By Mary Ann Porucznik
An international group of orthopaedic surgeons, clinician scientists, and researchers agreed that, for many orthopaedic conditions, administration of platelet-rich plasma (PRP) may be an option, but its efficacy is unproven. The participants of the 2011 PRP Forum also endorsed the development of standards in the manufacture of PRP, noted that PRP may be contraindicated in some conditions, and called for the establishment of a study group to follow up on the other recommendations resulting from the session.
Attendees discussed the applicability of PRP in the following areas:
- treatment of acute soft-tissue injuries, such as Achilles tendon rupture and rotator cuff repair
- chronic tendinopathies such as plantar fasciitis or medial/lateral epicondylitis
- augmentation of soft tissue or bone such as in spinal fusion
- treatment of cartilage defects such as those resulting from osteochondral lesions or osteoarthritis.
The 2011 PRP Forum was staged by AAOS Now, and cochaired by AAOS Now Editor-in-Chief S. Terry Canale, MD, and AAOS Now editorial board member Frank B. Kelly, MD. It brought together approximately 50 of the most knowledgeable and experienced clinicians and researchers in the field of PRP therapy, including Steven P. Arnoczky, DVM; Freddie H. Fu, MD; Wellington Hsu, MD; Elizaveta Kon, MD; Allan K. Mishra, MD; Nicola Maffulli, MD, PhD; Pietro Randelli, MD; and Scott A. Rodeo, MD. It combined a series of presentations, followed by break-out group discussions, resulting in a series of recommendations for future study of PRP.
All PRPs are not the same
In opening the forum, Dr. Arnoc-zky noted that “All PRPs are not the same, and we have to be aware of what we are putting in the patient.” Although PRP is a concentrated, autologous preparation developed from the patient’s own blood, some concentrations may contain double the number of platelets while others may contain five or ten times the number of platelets. The proportion of white blood cells, growth factors, and other compounds such as thrombin can also affect the compound.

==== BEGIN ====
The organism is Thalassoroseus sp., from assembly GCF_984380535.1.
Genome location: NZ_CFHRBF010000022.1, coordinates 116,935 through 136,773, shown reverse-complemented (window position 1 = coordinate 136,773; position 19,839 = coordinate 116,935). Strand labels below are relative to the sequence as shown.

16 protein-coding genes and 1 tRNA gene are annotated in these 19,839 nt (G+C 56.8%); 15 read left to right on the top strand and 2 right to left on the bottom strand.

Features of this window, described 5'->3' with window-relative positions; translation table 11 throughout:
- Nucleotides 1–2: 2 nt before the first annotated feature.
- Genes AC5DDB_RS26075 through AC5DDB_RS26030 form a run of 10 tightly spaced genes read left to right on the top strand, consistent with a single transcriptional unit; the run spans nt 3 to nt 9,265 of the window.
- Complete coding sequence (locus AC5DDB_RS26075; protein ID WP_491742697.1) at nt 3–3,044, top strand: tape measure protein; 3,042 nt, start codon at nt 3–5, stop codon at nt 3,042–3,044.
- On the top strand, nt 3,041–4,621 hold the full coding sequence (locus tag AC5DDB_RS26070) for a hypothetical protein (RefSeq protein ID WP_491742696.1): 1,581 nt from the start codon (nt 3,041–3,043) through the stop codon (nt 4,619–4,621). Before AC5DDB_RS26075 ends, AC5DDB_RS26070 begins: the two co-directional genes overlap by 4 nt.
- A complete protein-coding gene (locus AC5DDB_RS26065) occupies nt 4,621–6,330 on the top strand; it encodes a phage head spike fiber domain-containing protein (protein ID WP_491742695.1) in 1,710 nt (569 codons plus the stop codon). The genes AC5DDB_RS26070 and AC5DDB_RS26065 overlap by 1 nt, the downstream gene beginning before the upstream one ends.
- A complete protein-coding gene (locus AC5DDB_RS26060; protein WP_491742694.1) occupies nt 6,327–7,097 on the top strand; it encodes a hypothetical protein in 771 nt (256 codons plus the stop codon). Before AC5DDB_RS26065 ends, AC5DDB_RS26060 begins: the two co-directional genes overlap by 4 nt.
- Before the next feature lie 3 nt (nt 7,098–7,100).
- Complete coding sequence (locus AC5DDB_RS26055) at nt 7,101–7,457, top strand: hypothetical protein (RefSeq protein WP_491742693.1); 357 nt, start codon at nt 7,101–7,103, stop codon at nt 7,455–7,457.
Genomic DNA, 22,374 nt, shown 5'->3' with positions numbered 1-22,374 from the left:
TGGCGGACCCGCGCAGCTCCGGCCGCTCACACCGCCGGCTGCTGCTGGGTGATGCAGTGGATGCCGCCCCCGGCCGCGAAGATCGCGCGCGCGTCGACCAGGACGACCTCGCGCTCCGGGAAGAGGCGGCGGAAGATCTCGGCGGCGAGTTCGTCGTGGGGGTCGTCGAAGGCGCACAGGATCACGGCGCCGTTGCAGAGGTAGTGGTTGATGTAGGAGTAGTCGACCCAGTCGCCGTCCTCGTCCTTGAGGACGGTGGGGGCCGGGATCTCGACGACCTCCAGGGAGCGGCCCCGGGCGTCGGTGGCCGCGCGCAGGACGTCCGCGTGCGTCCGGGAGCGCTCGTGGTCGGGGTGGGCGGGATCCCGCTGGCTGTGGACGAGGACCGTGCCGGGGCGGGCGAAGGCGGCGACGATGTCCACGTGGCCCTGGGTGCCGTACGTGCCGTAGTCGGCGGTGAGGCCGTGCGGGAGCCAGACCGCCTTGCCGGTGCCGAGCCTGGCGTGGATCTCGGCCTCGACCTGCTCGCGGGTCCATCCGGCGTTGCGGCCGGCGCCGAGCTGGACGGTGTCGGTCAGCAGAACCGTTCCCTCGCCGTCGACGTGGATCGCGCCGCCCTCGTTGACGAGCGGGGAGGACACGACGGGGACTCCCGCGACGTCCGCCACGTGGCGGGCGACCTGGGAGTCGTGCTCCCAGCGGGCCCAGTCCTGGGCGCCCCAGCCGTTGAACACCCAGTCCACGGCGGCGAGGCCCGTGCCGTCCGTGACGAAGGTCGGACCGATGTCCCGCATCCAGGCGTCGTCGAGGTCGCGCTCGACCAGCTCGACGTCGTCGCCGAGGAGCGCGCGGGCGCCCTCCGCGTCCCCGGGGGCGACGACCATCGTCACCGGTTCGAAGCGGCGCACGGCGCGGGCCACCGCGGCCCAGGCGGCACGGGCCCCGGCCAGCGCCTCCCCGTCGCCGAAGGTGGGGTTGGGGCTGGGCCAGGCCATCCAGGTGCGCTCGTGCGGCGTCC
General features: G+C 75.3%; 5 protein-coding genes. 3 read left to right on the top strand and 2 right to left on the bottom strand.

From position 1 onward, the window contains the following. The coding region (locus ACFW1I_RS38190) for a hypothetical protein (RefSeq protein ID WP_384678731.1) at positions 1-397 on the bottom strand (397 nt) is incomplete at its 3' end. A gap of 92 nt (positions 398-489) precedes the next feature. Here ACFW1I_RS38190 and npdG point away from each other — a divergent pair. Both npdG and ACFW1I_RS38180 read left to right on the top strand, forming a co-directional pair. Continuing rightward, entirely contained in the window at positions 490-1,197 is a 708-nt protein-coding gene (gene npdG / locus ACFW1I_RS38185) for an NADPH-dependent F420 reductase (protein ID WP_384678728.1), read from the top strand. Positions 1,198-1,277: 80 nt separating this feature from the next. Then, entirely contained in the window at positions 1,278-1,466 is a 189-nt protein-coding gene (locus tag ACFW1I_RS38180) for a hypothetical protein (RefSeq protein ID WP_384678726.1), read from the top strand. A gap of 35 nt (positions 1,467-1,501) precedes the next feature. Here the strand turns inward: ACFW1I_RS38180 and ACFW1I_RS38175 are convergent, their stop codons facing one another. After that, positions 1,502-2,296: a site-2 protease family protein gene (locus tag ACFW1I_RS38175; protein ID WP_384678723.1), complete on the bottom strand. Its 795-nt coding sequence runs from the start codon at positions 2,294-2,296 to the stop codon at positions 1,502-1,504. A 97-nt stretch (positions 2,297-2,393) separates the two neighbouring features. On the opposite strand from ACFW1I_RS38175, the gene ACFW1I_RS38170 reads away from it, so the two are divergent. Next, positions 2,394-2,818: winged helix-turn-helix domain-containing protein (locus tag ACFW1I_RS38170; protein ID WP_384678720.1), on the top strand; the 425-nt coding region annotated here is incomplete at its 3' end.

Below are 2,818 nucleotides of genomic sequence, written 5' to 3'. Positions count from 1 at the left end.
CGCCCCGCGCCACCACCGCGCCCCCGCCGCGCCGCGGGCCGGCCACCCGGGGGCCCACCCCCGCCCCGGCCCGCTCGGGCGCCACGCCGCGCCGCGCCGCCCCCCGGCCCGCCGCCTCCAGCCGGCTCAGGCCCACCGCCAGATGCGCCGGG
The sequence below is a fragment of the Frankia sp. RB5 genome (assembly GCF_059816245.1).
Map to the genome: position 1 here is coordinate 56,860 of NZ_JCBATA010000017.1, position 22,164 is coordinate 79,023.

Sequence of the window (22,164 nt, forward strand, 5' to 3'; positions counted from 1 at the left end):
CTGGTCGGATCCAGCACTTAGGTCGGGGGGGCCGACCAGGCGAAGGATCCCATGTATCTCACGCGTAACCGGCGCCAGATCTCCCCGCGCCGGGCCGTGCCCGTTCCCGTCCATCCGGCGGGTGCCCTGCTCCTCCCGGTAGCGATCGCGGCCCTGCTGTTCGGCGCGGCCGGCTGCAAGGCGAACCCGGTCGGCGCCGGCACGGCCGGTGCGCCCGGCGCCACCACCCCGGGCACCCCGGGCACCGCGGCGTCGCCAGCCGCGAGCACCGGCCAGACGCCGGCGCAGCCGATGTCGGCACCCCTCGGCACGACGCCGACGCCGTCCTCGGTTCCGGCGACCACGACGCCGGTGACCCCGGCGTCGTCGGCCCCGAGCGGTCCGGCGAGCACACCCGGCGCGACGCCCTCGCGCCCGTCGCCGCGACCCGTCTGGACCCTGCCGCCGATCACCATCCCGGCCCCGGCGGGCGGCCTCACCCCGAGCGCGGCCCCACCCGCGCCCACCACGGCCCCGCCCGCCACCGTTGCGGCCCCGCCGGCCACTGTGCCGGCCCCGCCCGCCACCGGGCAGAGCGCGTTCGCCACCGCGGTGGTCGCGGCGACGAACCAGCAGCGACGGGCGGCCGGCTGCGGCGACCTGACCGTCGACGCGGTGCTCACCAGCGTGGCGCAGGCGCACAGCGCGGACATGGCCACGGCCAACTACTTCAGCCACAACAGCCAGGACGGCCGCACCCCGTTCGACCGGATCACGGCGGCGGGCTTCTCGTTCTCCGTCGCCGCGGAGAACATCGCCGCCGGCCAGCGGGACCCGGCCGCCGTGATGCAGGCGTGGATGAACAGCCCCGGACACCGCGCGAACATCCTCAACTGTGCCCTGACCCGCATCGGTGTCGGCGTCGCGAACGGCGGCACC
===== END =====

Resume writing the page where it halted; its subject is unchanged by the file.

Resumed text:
The problem, however, is that “we don’t know how PRP works,” admitted Dr. Arnoczky. Most of the published literature on the efficacy of PRP in treating orthopaedic conditions that range from acute rotator cuff tears to chronic Achilles tendinitis have not specified the formulation used. The variation in composition does not enable scientists to compare results… “we’re talking apples and oranges and bananas,” said Ramon B. Cugat, MD.
Dr. Mishra presented a potential classification system for PRP, based on the presence or absence of white blood cells, the concentration of platelets, and the activation status. He noted that much current use of PRP in orthopaedics is patient-driven and based on reports of its use in elite athletes such as Tiger Woods and Cliff Lee.
Most major league sports governing bodies (National Football League, Major League Baseball, and National Basketball Association) have approved the use of PRP on athletes, and the World Anti-Doping Association recently removed platelet-derived preparations from its list of prohibited substances and methods, based on the lack of current evidence concerning the use of PRP for performance enhancement.
At the end of the day, an informal survey of participants found most in agreement that PRP would be an option, particularly if conservative treatments have failed and the next step would be surgery.
“PRP is a simple concept,” concluded Dr. Mishra, “but it is surrounded by a complex set of questions that are still unanswered.”
This is the first in a series of articles covering the 2011 PRP Forum, which was sponsored by Arteriocyte Medical Systems; Zimmer, Inc.; and AAOS Now. AAOS members who wish to receive an electronic copy (PDF) of the Forum agenda book, including selected abstracts covering more than 30 studies on the efficacy of PRP, should e-mail firstname.lastname@example.org
Mary Ann Porucznik is managing editor of AAOS Now. She can be reached at email@example.com
March 2011 Issue
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